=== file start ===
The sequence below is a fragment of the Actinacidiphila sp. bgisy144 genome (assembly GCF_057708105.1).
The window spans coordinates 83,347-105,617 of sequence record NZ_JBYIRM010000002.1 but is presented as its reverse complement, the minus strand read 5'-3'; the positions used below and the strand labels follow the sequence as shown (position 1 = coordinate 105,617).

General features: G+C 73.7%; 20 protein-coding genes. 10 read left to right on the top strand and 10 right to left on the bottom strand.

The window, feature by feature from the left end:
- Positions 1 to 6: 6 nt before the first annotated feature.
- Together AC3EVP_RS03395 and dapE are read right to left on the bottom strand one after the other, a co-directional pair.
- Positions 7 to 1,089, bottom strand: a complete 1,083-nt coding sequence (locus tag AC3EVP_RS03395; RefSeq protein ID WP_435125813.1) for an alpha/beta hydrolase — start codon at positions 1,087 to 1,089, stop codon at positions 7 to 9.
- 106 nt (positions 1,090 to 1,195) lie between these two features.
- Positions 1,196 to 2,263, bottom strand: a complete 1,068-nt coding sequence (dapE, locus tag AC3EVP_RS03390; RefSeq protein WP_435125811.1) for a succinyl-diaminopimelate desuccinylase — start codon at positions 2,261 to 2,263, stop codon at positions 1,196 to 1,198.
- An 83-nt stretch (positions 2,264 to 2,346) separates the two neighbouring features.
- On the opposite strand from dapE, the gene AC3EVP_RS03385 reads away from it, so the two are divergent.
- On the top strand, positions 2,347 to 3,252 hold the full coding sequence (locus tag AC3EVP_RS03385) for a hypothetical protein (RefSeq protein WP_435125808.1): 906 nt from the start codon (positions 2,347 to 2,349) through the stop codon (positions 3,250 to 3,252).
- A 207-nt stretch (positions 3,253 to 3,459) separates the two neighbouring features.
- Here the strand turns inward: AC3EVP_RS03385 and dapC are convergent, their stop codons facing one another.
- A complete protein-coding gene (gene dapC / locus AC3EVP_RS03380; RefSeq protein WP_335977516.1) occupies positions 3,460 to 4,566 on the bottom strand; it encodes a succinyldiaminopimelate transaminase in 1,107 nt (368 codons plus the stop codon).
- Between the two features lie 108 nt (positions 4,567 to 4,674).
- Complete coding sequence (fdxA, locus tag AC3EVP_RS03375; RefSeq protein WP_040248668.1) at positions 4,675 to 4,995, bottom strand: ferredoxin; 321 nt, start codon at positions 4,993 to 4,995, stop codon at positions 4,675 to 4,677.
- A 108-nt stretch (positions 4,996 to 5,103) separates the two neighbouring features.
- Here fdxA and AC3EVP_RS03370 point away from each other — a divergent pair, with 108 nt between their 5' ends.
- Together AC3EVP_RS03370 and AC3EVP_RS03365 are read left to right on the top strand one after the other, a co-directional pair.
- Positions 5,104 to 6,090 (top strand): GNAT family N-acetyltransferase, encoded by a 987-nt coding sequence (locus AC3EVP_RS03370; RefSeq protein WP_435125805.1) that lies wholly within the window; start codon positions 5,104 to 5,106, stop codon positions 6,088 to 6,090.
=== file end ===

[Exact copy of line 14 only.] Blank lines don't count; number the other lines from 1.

- Here the strand turns inward: AC3EVP_RS03385 and dapC are convergent, their stop codons facing one another.